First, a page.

The total legal cost to the district to date, including the investigation leading to the charges, has yet to be determined, board President LaMont Johnson said in an emailed statement Thursday. “The legal fees reflect the burden imposed on the district per the terms of Waronker’s contract,” he wrote.
The tense situation includes a federal lawsuit brought by Waronker challenging his placement on paid leave.
“His ability to leave Hempstead and get another job is at stake,” Singer said of Waronker, who came to the district with a reputation for turning around low-performing and violent schools in New York City. “He needs to vindicate his reputation both as an administrator and as a financial professional.”
This is not the first time the 8,000-plus student district has spent money to separate from its top administrator.
The district has had a revolving door of leadership since 2004, when at one point the system was paying for two superintendents, Nathaniel Clay and Susan Johnson. The board fired Clay, but had to continue to pay his $215,000 annual salary along with the $205,000 salary of Johnson, whom they hired to replace him.
And the board in early 2013 paid out nearly $320,000 in a separation agreement with Superintendent Patricia Garcia in order to avoid a lawsuit.
State Comptroller Thomas P. DiNapoli, in a 2014 audit, criticized the district for its failure to make “sound, transparent financial decisions regarding payments to District administrators.” The audit, which examined the district between July 2011 and June 2013, said, “The Board appointed administrators, changed administrators and entered into and changed agreements with no documented plan, reason or clear benefit to the District.”
Jack Bierwirth, a state-appointed special adviser, has cited the lack of consistent leadership as a major challenge for the district.
Bierwirth in September was named by Education Commissioner MaryEllen Elia to examine Hempstead’s operations and report back to her. His most recent report to Elia, dated July 20, said the board has “major legal issues” to deal with over the next several months, and in a July 31 interview with Newsday he noted the significant costs those pose.
The board and Waronker still could decide to settle, with a payout agreed upon by both parties.
“They have not offered to settle this matter and seem that they are being driven by their attorneys who are being paid a very large amount by the district,” Brewington said in an email.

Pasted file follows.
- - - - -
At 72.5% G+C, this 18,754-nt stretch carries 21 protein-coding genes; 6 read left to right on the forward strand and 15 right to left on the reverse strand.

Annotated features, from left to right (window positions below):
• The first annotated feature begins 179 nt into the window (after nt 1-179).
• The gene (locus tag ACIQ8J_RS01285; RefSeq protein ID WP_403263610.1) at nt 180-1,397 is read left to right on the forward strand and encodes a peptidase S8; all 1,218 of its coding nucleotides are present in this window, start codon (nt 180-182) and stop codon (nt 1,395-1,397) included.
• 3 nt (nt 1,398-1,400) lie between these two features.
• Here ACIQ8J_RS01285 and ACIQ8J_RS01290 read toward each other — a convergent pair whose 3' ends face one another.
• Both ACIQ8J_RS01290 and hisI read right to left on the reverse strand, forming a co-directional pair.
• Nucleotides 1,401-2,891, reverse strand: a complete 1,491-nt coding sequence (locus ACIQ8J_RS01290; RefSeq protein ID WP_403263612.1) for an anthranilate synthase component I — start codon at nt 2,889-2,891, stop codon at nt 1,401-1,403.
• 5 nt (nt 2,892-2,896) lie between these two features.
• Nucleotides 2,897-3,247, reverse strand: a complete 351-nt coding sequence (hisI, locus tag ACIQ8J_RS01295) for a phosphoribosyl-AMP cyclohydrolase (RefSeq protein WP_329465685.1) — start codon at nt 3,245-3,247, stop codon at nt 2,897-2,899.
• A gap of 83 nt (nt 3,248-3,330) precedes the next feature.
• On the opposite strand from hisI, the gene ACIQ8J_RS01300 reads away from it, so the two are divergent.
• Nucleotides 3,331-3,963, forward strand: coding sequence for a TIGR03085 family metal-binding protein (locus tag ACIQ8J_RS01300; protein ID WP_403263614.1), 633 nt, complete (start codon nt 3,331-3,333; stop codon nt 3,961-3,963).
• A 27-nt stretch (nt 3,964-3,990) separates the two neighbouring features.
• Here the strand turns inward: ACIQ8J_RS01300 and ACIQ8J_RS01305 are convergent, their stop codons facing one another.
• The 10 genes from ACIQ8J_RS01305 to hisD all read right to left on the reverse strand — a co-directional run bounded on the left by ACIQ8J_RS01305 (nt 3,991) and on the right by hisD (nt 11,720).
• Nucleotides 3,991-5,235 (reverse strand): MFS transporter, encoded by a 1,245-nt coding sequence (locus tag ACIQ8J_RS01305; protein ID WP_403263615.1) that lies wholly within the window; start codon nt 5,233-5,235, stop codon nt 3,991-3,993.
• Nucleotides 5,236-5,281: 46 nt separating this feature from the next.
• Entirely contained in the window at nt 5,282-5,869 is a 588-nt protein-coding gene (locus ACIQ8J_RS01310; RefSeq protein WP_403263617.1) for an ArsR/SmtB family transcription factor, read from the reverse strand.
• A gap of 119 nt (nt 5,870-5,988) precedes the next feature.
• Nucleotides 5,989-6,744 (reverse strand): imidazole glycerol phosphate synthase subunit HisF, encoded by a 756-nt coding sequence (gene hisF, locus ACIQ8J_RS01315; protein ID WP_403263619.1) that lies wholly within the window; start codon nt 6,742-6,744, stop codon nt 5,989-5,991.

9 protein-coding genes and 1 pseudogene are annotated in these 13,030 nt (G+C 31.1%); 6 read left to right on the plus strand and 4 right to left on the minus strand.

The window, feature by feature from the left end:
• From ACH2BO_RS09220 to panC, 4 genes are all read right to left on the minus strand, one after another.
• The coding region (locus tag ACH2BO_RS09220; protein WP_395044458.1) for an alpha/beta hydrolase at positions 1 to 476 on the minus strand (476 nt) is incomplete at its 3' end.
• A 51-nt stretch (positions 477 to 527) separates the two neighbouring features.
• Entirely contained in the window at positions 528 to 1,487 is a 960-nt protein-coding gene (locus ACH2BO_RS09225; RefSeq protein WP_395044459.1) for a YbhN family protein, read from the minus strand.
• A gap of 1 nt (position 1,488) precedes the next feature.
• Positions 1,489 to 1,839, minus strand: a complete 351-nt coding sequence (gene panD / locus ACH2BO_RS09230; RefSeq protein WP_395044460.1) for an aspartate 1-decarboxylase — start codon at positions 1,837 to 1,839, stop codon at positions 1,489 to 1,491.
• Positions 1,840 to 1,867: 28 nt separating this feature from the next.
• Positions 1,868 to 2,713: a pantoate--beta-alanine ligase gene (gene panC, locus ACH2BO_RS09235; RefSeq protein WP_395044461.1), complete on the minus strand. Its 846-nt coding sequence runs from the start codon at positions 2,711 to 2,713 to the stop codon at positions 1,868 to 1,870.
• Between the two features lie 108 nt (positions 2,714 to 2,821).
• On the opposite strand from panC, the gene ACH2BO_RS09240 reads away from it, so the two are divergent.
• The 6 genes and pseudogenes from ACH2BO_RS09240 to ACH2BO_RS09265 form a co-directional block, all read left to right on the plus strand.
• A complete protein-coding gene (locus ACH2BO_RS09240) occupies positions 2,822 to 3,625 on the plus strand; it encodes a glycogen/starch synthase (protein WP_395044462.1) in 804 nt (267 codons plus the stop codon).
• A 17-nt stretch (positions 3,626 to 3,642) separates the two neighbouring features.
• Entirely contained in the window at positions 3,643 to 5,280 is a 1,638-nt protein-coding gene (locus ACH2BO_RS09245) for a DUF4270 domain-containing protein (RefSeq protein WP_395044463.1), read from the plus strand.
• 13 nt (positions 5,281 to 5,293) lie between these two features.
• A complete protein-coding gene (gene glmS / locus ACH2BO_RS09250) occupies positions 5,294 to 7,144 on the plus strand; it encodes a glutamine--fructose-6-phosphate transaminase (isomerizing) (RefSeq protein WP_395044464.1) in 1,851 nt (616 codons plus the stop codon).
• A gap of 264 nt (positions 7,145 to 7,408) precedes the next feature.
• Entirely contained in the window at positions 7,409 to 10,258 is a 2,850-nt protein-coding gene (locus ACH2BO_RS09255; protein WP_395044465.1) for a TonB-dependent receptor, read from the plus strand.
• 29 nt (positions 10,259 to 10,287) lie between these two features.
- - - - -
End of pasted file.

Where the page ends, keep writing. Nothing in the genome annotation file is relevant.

LaMont Johnson, in an emailed statement, wrote, “In the spirit of transparency the board believes that Dr. Shimon Waronker should make the charges public and agree to a public hearing in this matter.” He did not respond to a request for comment on the potential cost or whether the district would be willing to settle.
“Often what happens in cases like this is there’s a buyout, because it’s cheaper in the long run to pay the buyout than it is to pursue the legal ramifications,” Singer said.
Highlights of dispute's potential cost to school district
Here's a look at the potential payout and costs associated with the Hempstead school district's removal of Superintendent Shimon Waronker under terms of his four-year contract.
- Waronker’s base salary is $265,000 annually. Buying out his contract would amount to $795,000 in salary costs alone for the 2018-19, 2019-20 and 2020-21 school years.
- The schools chief is budgeted to have received $77,710 in fringe benefits for the 2017-18 school year and to receive $68,500 for 2018-19, according to salary disclosure data provided to the state. Benefits for the 2019-20 and 2020-21 school years could be added to this.
- His contract includes a $750-per-month automobile allowance, which amounts to $9,000 per year.
- If terminated, Waronker contractually must be paid $1,104 per day for up to 200 accumulated vacation and 100 personal leave days — a potential total of up to $331,200. He receives 24 vacation days and 19 sick/personal days a year.
- The cost of the hearing officer, on average, could be $1,900 to $2,000 per day if the parties file the labor case with the American Arbitration Association.